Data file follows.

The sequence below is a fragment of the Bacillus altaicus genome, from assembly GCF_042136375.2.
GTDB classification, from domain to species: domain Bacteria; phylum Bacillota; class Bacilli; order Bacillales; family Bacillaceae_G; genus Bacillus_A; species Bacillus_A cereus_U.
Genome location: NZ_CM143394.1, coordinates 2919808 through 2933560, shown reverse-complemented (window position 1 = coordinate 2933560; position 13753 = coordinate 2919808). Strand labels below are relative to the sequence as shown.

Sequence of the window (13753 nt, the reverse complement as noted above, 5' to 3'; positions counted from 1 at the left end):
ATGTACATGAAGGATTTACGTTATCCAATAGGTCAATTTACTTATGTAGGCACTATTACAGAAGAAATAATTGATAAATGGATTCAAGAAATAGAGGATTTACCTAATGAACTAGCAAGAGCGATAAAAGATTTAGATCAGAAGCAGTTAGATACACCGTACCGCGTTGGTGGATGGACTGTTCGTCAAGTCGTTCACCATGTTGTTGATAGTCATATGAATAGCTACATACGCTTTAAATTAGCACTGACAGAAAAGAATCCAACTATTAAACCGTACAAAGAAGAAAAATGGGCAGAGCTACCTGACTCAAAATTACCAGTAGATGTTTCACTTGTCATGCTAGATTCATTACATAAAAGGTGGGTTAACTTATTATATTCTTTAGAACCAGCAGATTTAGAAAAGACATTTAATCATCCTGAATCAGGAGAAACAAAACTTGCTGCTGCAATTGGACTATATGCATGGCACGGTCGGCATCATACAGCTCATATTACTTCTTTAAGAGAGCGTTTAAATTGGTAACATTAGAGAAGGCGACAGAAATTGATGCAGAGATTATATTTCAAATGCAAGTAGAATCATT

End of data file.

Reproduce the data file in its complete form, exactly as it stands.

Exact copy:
The sequence below is a fragment of the Bacillus altaicus genome, from assembly GCF_042136375.2.
GTDB classification, from domain to species: domain Bacteria; phylum Bacillota; class Bacilli; order Bacillales; family Bacillaceae_G; genus Bacillus_A; species Bacillus_A cereus_U.
Genome location: NZ_CM143394.1, coordinates 2919808 through 2933560, shown reverse-complemented (window position 1 = coordinate 2933560; position 13753 = coordinate 2919808). Strand labels below are relative to the sequence as shown.

Sequence of the window (13753 nt, the reverse complement as noted above, 5' to 3'; positions counted from 1 at the left end):
ATGTACATGAAGGATTTACGTTATCCAATAGGTCAATTTACTTATGTAGGCACTATTACAGAAGAAATAATTGATAAATGGATTCAAGAAATAGAGGATTTACCTAATGAACTAGCAAGAGCGATAAAAGATTTAGATCAGAAGCAGTTAGATACACCGTACCGCGTTGGTGGATGGACTGTTCGTCAAGTCGTTCACCATGTTGTTGATAGTCATATGAATAGCTACATACGCTTTAAATTAGCACTGACAGAAAAGAATCCAACTATTAAACCGTACAAAGAAGAAAAATGGGCAGAGCTACCTGACTCAAAATTACCAGTAGATGTTTCACTTGTCATGCTAGATTCATTACATAAAAGGTGGGTTAACTTATTATATTCTTTAGAACCAGCAGATTTAGAAAAGACATTTAATCATCCTGAATCAGGAGAAACAAAACTTGCTGCTGCAATTGGACTATATGCATGGCACGGTCGGCATCATACAGCTCATATTACTTCTTTAAGAGAGCGTTTAAATTGGTAACATTAGAGAAGGCGACAGAAATTGATGCAGAGATTATATTTCAAATGCAAGTAGAATCATT